Making this recipe or others?

Post a photo on my Facebook page, share it on Instagram, or save it to Pinterest with the tag #sustainablecooks. I can't wait to see your take on it!

three bottles of homemade vanilla extract with a dish of vanilla beans
5 from 9 votes
Homemade Vanilla Extract
Prep Time
5 mins
Total Time
5 mins

An easy way to make delicious homemade vanilla extract. Homemade vanilla extract is richer and deeper than storebought and will make your homemade goodies taste amazing.

Course: Dessert
Cuisine: American
Keyword: Homemade vanilla extract
Servings: 48 servings
Calories: 20 kcal
Traditional Long Steep Instructions
  1. For every cup of vodka or bourbon, use 4 vanilla beans 

  2. Cut each vanilla bean down the middle to access the insides. Put them in an air-tight container with a screw on lid (I use mason jars), and put in a sunny window for a week. Shake daily.

  3. After a week is up, transfer to a cool dark location like a pantry or closet.  Shake every few days to help distribute the vanilla flavor and to activate the infusing action.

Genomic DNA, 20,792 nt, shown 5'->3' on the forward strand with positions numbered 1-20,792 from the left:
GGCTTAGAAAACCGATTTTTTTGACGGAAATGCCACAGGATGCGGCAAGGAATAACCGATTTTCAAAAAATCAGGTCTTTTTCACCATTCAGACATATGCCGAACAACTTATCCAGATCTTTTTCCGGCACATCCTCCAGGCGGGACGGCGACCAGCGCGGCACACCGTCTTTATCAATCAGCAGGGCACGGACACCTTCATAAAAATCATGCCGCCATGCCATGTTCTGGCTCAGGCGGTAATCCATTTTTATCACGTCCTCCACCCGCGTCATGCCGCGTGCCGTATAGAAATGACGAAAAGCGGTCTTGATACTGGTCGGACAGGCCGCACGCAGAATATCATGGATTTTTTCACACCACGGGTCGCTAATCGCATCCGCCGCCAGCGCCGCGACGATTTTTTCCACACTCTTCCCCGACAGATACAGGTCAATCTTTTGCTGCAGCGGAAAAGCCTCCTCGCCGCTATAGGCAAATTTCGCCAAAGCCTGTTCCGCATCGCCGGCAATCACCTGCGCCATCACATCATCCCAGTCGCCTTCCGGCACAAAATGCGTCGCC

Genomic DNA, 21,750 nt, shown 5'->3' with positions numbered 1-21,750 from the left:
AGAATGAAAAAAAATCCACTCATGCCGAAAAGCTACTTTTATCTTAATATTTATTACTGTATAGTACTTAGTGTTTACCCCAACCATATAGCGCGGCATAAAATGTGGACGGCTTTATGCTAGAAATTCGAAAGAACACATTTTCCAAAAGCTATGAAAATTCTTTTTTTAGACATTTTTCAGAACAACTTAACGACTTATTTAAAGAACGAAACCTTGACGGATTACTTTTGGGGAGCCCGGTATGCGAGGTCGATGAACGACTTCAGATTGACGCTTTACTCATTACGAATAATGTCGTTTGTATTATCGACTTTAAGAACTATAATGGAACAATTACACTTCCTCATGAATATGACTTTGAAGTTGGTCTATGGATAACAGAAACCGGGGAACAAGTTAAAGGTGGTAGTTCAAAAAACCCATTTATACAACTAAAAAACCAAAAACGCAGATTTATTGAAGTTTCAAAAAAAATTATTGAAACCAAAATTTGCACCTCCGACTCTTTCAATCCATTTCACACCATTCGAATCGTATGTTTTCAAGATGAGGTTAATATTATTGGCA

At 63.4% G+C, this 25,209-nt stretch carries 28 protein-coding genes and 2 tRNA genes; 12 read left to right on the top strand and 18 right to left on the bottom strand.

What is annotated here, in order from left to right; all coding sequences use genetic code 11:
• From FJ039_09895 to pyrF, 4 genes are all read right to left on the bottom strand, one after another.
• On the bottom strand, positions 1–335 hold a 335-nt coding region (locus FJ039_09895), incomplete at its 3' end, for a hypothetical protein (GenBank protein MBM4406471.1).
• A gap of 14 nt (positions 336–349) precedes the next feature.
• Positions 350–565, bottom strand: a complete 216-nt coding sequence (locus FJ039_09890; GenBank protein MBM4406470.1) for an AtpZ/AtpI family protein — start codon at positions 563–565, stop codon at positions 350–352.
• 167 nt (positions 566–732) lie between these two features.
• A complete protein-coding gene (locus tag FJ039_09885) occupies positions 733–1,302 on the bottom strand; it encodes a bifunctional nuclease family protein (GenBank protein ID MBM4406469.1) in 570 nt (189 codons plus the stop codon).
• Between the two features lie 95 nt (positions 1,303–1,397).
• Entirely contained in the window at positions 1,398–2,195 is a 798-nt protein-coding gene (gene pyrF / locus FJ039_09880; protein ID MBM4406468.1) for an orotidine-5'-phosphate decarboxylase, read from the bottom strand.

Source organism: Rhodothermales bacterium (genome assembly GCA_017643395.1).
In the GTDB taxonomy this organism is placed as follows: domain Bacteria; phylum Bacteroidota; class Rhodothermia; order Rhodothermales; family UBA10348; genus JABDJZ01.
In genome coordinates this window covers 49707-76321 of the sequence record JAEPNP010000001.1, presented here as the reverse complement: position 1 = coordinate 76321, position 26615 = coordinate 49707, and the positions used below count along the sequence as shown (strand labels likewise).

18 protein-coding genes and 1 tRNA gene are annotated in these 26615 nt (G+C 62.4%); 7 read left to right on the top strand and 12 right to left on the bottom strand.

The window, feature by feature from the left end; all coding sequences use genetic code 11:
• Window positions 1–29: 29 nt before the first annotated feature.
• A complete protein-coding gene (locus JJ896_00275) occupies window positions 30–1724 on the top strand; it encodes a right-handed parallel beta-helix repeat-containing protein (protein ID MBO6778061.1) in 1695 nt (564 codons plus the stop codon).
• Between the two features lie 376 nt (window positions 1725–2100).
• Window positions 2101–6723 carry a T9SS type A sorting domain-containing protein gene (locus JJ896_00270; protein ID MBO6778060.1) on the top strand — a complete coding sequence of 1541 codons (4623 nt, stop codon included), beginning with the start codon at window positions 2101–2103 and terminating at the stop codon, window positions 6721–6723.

4. The vanilla will be ready when the liquor has turned very dark and smells strongly of vanilla and not alcohol.  To gift, distribute amongst smaller bottles, and put a fun label on it. Do not strain or filter the vanilla; part of the magic of homemade vanilla extract is the little flecks of vanilla bean that infuses itself in your cooking.

Instant Pot Instructions
  1. Chop the vanilla beans in half, place in an 8 oz or pint canning jar. Add vodka. Add the lid and ring and tighten to fingertip tight.

  2. Place 1 cup of water in the Instant Pot and place a wire rack inside. Add the jars.

  3. Put the lid on the Instant Pot, set the vent to “sealing” and press Manual>high pressure>30 minutes.

  4. Allow for a natural release. Carefully remove the hot jars from the Instant Pot and place on a towel to fully cool. Store in a cool dry place.

Nutrition Facts
Homemade Vanilla Extract
Amount Per Serving
Calories 20
* Percent Daily Values are based on a 2000 calorie diet.

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40 comments on “Homemade Vanilla Extract {How to Make Vanilla Extract}”